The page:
Roofing slate is a dense, durable, naturally occurring material that is essentially nonabsorbent. Two properties of slate are cleavage and fracture. It has natural cleavage, which permits it to be easily split in one direction. Fracture, usually occurring at right angles to the cleavage, is called the grain. Roofing slate commonly is split so the length of the slate runs in the direction of the grain. The surface texture of slate after being split for commercial use derives from the characteristics of the rock from which it was quarried. Some slate splits to a smooth, practically even surface, while other yields a surface that is rough and uneven.
The color of slate is determined by its chemical and mineral composition. Because these factors differ in various regions, roofing slate can be obtained in a variety of colors. In addition, exposure to weather causes slate to change color. The degree of change varies depending on the slate. Slate exhibiting minimal color change is known as "permanent" or "unfading" slate. Slate that shows a more marked color change is known as "weathering" slate. Between unfading slate and weathering is "semi weathering" slate.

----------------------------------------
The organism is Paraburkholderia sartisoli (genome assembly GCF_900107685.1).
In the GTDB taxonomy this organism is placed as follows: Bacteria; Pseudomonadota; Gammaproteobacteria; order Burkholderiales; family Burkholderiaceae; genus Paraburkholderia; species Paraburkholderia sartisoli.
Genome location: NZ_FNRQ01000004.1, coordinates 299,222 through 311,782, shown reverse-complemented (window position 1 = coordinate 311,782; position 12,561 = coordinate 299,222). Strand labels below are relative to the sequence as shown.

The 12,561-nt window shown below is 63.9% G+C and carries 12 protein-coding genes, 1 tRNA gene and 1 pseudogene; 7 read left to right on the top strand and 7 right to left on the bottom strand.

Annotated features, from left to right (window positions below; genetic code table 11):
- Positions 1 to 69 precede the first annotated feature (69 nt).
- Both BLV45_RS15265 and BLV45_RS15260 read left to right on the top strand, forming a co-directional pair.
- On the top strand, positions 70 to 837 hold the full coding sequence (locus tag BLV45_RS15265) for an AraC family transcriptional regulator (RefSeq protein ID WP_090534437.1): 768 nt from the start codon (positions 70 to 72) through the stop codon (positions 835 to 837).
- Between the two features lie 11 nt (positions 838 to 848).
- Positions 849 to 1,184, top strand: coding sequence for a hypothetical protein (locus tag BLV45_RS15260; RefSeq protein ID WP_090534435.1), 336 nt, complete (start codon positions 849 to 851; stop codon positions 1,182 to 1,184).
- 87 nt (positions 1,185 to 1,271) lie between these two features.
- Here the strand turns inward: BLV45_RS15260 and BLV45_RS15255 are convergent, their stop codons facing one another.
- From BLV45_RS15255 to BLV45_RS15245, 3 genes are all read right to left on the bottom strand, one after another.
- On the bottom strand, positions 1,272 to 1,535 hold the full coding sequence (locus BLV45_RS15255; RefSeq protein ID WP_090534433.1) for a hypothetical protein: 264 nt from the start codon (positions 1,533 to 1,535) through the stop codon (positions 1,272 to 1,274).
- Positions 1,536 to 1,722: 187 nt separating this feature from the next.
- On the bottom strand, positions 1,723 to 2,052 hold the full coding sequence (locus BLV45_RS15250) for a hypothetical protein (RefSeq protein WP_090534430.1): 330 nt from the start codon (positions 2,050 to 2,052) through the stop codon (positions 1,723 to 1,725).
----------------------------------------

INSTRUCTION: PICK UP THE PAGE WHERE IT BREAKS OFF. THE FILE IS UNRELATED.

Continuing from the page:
As with all of the steep slope options Slate requires an underlayment (or "felt paper" as it is frequently called) be installed over the roof deck before the application of slate. The underlayment performs two primary functions: it provides temporary weather protection until the slate is installed, and it provides a secondary weatherproofing barrier if moisture infiltrates the slate roof covering. Many slate roofs have outlived the underlayment felts over which they were installed. Therefore, an underlayment's service life should be comparable to the design service life of the slate roof covering.